Written by Dan Barash
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Friday, 18 November 2005

image for Is New Buffalo Nickel Gay?
Critics charge that the new buffalo nickel may contain a hidden message.

The United States Mint is facing a political firestorm over whether the new buffalo nickel is gay. The new nickel, which resurrects the buffalo image after an 87-year absence, has been targeted by several conservative and religious groups. Dr. James C. Dobson, the founder of Focus on the Family, charges the nickel with promoting a "pro-homosexual lifestyle." According to the Focus on the Family web site, the new 5-cent piece has a "disturbing gay subtext". The Mint is producing over 100 million of the new nickels, hoping to replace some of the 300 million lost in couches and car seats.

United States Mint Director Henrietta Fore countered the charges in a news conference on Monday. "Like all US currency, the new buffalo nickel does not take a stand on sexuality," she said. "American coinage is as diverse as the American family. We even have the penny, which corresponds to your good-for-nothing Uncle Bernie." Anti-nickel activists staged a protest outside the news conference. "That new nickel is queer as a three-dollar bill," said one. The Mint is countering the potential adverse press by sponsoring several World Wrestling Entertainment events.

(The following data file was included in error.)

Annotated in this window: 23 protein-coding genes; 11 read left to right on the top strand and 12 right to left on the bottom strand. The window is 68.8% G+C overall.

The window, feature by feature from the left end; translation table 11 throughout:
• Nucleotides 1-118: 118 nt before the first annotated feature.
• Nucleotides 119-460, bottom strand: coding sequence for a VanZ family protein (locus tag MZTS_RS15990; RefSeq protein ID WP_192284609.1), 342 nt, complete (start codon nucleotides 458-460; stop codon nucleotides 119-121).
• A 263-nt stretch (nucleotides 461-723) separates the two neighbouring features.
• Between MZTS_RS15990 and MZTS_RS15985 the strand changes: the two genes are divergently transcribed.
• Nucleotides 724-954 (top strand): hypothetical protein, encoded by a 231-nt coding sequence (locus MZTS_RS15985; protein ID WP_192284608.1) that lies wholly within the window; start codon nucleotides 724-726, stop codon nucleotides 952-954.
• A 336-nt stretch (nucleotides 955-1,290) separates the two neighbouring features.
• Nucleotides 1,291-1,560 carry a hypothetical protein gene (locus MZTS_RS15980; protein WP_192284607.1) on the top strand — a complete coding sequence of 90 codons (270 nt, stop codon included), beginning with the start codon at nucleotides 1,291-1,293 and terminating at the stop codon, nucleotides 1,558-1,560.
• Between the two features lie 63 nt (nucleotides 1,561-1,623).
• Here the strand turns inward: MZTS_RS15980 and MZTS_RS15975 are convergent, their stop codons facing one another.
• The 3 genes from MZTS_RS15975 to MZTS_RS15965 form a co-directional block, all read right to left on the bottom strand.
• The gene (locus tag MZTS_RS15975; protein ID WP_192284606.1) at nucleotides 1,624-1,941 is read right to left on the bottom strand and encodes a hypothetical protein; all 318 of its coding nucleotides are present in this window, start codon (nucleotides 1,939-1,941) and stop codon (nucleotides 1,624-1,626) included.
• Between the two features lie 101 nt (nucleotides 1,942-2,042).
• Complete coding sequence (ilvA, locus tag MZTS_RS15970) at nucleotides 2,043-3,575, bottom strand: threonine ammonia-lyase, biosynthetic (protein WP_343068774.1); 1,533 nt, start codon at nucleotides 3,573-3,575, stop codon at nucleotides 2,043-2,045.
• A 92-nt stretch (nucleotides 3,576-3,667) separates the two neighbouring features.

Much of the controversy is centered on the buffalo image. The buffalo on the nickel is said to be based on an actual American bison from a herd in the Happy Hunter Wildlife Refuge in Oklahoma. The bison, known as Abner, is suspected of having homosexual tendencies.

"Look, I sure don't want to get a 2,000 pound wild animal mad at me by outing him," said wildlife biologist Steve Davis, who knows Abner well. "But let's just say he doesn't quite seem to fit in with the rest of the herd." Davis refused to comment on reports that Abner had a flair for decorating, a trait quite uncommon in the male American bison.

US Mint authorities are concerned the nickel controversy will bring unwelcome scrutiny to other coins and bills. "It's an open secret there's plenty of gay currency around here," said one anonymous source at the Mint. "But we always figured that what happens in the privacy of your wallet is nobody else's business

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